I agree that student talks are almost always the best talks at any meeting. Competitions aside, I’ve always thought the reason student talks were grouped together (and often at the start of a meeting) was to showcase student talks so that they receive the full attention of the societies ‘senior’ members. Otherwise, the student talks wind up getting lost in the chatter of the rest of the meeting. I’ve also thought grouping student talks at the start of the meeting also takes the pressure off. Once their talk is done, a student is free to enjoy the rest of the meeting and not be sequestered off in their hotel room practicing. Or worse, off in some corner freaking out.

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    1. ScientistSeesSquirrel Post author

      I like that you’ve gone with the most positive interpretation, the “showcasing” one. That certainly wasn’t the case at ICE, though, where there were student sessions all through and scheduled up against topic-related “regular” sessions. I have seen this done well where award finalists (let’s say) were showcased. That I can see!

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      1. Chris MacQuarrie (@CMacQuar)

        Wow, really?!? I’m sad that happened. It’s certainly not the case at the regional and national Canadian meeting (and at the few ESA’s I’ve attended). When I was a student I always enjoyed getting my talk over and done with early on in the meeting. It let me focus on the other talks, and worry about other things (networking, the student mixer, etc…)

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  2. Jeremy Fox

    Having had first hand experience with *much* worse ways of keeping the judging manageable, I find it difficult to get too worked up about this, even though I agree that this way of organizing things could possibly send some unintended and undesirable signals*. I personally like the idea of only giving each student 1 or 2 cracks at the student award, and being willing to live with having each student presentation judged by only 2 faculty (rather than the 4-6 judges/presentation that ESA used to (and perhaps still does) aim for for its Buell and Braun awards.)

    You could also just rely on students to not bother applying for the award, even if all it requires is checking a box on the abstract submission form or something. In my admittedly-anecdotal experience, most awards (student presentation awards, the ASN Young Investigator Awards, the Mercer Award…) are not overrun with applicants, because many people don’t bother to apply. Even if they’d be very competitive. At one level that’s bad; you don’t want competitive candidates self-selecting themselves out of the running, especially since certain groups of people might have a dispropotionate tendency to self-select out. But at another level, it means that there’s perhaps no need to worry about being overrun with too many applicants to judge. So perhaps if you have a conference that has trouble rounding up enough judges to judge all the students because every student is automatically considered for the award, the problem could be solved by making students check a box on a form in order to become eligible.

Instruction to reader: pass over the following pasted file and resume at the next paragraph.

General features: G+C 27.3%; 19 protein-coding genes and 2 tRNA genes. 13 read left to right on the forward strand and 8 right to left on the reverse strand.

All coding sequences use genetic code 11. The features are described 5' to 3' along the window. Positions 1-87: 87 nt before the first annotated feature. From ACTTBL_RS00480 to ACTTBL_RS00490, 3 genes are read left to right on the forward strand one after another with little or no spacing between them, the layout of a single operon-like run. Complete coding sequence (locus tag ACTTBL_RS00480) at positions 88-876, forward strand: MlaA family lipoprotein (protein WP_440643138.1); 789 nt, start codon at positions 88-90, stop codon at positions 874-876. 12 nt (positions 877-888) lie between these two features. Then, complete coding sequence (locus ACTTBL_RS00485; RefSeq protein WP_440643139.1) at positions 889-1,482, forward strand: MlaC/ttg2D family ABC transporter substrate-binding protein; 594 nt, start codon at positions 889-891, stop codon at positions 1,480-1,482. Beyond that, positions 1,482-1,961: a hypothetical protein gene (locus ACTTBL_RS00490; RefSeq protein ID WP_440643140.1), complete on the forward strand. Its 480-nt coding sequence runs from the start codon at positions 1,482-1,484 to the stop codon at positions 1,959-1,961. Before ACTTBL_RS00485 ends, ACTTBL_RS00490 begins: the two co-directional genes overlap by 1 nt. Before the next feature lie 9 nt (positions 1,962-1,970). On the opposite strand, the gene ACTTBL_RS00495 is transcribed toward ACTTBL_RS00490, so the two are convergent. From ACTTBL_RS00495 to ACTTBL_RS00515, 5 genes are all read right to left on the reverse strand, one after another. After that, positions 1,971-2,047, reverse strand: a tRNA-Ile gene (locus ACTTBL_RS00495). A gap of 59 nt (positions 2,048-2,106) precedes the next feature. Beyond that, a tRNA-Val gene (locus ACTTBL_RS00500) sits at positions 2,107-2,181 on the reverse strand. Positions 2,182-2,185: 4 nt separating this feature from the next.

I do think that if you want to insist on every student being automatically eligible, it’s going to be hard to round up sufficient judges. Perhaps there are other ways to round enough judges for every single student presentation besides ICE’s method of putting all student presentations in student-only sessions. But I wouldn’t assume that there are.

    *It could also send some intended and desirable signals like “come check out these awesome student presenters!”, as Chris noted above. The “signal” purportedly sent by behavior or policy X often is very much in the eye of the beholder. For instance, I recall the lengthy argument you and I had about what “signal” (if any) is sent by conference attendees removing their name badges when eating meals away from the conference center…

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    1. ScientistSeesSquirrel Post author

      Hey, Jeremy, if you’re going to remember all the stuff I said in the past, you’re going to eventually catch me being inconsistent. We wouldn’t want that.

      I do agree with you that there are lots of ways to reduce the judging task without making things utterly unfair. That’s been my inclination. I just don’t see why every individual thing that’s technically eligible for Award X needs to be automatically entered in the competition for Award X. It just seems like an unrealistic way to run the world…

      And yes, you have once again caught me worrying about things that might not be the most important things in the world 🙂